Of course, we always need to be prepared in case things escalate. We establish a soft, non-threatening presence and progressively increase our use of force as a situation grows unruly or violent. Our officers wear regular uniforms and interact with people in a friendly, non-threatening manner. If things escalate, we employ a tiered approach to scale up our response. We start with no helmets, then bring in bikes. After that, we have officers put on their riot gear, then bring out Public Order Platoons if needed.
This initial soft approach might seem difficult to justify if a chief is worried about an event turning violent. I will never let my officers get hurt. The minute it gets ugly, we put on our helmets and sticks and bring in the Public Order Platoons. Our officers can easily access their tactical gear if things do escalate, and we stage Public Order Platoons on buses nearby. These platoons are ready to go the minute a crowd might turn on us or get rowdy, but they aren’t visible in the streets until they are needed. In keeping these assets close but hidden, we’re prepared for the worst-case scenario of an event turning violent or disorderly, but we aren’t taking the first step in escalating the situation.
We’ve been lucky in Boston to have very few incidents when events escalated to violence or otherwise necessitated extensive use of force. Regardless of how an event turns out, we always debrief. We can never be too prepared, and no matter how well an event goes, there are always lessons to learn. All it takes is one bad incident to turn an event and the perception of police ugly.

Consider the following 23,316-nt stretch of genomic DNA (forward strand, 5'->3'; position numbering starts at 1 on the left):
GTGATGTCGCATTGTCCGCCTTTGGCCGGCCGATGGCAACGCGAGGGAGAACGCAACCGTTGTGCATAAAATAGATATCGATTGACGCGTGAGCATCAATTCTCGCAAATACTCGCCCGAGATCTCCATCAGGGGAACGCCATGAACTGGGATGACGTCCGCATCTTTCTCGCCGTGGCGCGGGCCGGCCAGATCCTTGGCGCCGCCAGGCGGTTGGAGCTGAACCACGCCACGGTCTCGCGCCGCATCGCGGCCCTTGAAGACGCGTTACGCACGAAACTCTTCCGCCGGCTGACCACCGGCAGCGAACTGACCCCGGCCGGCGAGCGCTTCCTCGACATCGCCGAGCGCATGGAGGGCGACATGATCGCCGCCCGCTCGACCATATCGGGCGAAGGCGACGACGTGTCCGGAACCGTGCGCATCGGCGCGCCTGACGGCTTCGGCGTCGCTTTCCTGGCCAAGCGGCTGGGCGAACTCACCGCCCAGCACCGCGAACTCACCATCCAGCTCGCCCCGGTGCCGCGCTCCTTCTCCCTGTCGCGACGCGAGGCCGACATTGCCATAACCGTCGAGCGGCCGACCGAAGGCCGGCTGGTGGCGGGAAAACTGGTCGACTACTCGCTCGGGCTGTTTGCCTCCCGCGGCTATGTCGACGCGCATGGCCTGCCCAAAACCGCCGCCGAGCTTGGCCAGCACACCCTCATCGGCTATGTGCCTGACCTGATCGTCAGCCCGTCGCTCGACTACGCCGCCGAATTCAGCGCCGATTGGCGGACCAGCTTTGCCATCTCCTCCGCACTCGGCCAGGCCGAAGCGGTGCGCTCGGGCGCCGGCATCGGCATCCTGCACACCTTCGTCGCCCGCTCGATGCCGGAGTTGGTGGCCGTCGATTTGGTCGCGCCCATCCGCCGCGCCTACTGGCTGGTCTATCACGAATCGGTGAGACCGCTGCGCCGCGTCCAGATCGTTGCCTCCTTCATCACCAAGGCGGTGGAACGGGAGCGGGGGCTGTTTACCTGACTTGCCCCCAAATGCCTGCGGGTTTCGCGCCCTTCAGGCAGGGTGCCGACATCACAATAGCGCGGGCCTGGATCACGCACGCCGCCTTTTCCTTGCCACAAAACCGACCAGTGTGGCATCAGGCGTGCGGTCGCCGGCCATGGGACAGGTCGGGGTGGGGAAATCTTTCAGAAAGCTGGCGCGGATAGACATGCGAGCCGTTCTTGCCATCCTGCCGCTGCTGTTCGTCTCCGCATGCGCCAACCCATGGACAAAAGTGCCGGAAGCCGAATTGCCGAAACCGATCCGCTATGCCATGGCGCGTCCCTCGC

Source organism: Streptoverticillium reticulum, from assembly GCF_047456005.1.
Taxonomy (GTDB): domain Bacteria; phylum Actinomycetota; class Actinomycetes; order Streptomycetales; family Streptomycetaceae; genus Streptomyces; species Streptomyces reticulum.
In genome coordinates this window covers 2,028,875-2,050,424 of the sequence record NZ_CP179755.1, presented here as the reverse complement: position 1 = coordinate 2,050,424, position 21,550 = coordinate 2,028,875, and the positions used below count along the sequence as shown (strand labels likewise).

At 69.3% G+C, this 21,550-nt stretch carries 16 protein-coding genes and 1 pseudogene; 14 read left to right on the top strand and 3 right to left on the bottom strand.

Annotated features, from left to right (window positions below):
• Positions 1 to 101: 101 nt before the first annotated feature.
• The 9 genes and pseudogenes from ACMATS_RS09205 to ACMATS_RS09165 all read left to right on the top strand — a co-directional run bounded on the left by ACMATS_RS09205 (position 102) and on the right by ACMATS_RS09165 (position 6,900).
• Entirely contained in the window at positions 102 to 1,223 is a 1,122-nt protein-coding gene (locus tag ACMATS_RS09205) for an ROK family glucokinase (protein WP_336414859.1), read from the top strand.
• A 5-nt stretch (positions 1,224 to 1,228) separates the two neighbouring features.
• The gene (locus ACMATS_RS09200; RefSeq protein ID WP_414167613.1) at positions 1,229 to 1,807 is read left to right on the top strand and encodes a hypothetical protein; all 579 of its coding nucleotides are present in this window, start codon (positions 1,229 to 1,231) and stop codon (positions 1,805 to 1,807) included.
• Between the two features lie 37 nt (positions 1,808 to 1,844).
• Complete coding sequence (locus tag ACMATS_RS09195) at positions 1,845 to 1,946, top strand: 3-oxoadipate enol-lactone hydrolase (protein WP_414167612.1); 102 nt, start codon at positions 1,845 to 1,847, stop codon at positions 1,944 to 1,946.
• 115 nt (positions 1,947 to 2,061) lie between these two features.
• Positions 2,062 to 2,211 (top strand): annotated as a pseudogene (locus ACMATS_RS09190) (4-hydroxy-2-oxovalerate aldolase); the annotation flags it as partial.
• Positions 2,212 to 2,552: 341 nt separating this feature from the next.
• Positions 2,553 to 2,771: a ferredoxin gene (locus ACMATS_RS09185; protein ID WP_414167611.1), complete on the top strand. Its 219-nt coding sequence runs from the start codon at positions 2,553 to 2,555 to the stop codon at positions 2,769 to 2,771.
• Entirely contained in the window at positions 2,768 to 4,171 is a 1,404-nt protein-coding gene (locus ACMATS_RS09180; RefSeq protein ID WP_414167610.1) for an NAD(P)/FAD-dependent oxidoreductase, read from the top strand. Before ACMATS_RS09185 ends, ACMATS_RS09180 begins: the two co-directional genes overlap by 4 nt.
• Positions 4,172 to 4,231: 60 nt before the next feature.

We always do everything we can to avoid a worst-case scenario, but regardless of the outcome of an event, we learn from it. Sometimes, unfortunately, that means learning from things turning ugly. Despite our best efforts, Boston has been through tragedy, such as the Boston Marathon bombings or use-of-force incidents that turn deadly. The tragedies we have seen in Boston have made us stronger as a city and a police force. We always want individuals to feel safe organizing and attending events in Boston. We’re very proud of how we handle civil disturbance. Part of that is learning from error over a long history.
About “Notes From the Field”
The National Institute of Justice (NIJ) is the research, development, and evaluation arm of the U.S. Department of Justice. NIJ aims to address the critical questions of the criminal justice field, particularly at the state and local levels.
NIJ Director David Muhlhausen developed the “Notes From the Field” series to allow leading voices in the field to share their strategies for responding to the most pressing issues on America’s streets today.
“Notes From the Field” is not a research-based publication. Instead, it presents lessons learned by law enforcement executives and other on-the-ground leaders, from years of experience and thinking deeply about law enforcement issues.
About the Author
William Evans was born and raised in Boston, and joined the Boston Police Department in 1982, after two years in the Department's cade program. In 2009, he was promoted to superintendent in charge of the Bureau of Field Services. He as served as police commissioner since 2013. He is a graduate of Suffolk College and Harvard's John F. Kennedy School of Government.
Writing and editorial support was provided by Rianna P. Starheim, a writer with a federal contractor, on assignment at the National Institute of Justice, U.S. Department of Justice.